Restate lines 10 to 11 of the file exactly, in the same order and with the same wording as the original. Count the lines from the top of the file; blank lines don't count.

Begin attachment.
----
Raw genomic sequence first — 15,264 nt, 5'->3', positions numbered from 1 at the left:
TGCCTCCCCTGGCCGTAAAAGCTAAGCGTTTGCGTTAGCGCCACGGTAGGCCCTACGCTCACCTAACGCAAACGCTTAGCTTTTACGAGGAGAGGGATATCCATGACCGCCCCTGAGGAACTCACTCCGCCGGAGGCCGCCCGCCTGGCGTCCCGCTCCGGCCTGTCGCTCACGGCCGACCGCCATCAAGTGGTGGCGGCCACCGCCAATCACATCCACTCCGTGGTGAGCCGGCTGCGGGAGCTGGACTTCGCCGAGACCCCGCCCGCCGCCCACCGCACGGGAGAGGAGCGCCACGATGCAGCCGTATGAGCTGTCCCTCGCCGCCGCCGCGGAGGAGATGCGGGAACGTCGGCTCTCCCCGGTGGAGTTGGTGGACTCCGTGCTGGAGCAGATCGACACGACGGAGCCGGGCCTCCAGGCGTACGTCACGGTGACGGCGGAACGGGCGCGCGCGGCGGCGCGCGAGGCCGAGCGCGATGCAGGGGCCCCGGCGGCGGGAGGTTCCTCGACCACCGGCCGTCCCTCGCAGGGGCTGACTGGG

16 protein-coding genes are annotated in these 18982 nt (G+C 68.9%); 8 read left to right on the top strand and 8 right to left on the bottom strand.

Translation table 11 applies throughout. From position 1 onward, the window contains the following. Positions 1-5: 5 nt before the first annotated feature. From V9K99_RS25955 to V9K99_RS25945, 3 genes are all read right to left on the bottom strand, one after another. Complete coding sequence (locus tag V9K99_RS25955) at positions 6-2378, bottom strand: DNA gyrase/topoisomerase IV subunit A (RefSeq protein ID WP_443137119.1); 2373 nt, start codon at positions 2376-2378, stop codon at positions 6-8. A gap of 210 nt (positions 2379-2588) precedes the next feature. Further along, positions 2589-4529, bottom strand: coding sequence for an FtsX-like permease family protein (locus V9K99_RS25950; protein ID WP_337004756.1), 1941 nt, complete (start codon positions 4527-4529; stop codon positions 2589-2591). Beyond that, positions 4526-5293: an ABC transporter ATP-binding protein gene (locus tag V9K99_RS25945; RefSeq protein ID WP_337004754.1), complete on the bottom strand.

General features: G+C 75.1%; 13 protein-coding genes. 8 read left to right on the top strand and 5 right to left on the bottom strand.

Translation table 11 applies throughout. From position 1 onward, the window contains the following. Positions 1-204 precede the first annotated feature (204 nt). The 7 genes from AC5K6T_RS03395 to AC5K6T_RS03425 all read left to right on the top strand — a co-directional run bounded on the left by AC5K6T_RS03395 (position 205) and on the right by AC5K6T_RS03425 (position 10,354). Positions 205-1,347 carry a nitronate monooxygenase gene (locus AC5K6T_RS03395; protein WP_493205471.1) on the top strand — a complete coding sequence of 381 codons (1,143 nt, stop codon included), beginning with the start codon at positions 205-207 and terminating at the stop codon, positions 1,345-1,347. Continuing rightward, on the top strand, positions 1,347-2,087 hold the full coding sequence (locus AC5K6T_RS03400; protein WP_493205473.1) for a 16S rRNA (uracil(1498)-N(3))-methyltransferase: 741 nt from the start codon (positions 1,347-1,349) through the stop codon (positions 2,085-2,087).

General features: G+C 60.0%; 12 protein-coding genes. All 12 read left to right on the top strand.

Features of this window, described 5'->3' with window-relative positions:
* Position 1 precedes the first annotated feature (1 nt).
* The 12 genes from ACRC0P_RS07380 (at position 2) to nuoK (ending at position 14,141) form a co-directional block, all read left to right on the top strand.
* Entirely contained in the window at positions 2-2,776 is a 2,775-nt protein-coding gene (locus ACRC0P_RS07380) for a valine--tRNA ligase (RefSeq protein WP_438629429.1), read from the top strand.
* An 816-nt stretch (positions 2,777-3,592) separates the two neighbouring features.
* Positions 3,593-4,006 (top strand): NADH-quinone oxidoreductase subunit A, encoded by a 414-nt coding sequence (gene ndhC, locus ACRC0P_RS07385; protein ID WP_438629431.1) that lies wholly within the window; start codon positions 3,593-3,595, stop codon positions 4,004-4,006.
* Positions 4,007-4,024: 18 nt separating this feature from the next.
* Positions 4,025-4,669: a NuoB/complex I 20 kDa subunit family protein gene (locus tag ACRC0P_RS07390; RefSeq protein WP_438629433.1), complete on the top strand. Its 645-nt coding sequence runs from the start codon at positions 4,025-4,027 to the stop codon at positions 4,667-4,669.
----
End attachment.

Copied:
* The 12 genes from ACRC0P_RS07380 (at position 2) to nuoK (ending at position 14,141) form a co-directional block, all read left to right on the top strand.
* Entirely contained in the window at positions 2-2,776 is a 2,775-nt protein-coding gene (locus ACRC0P_RS07380) for a valine--tRNA ligase (RefSeq protein WP_438629429.1), read from the top strand.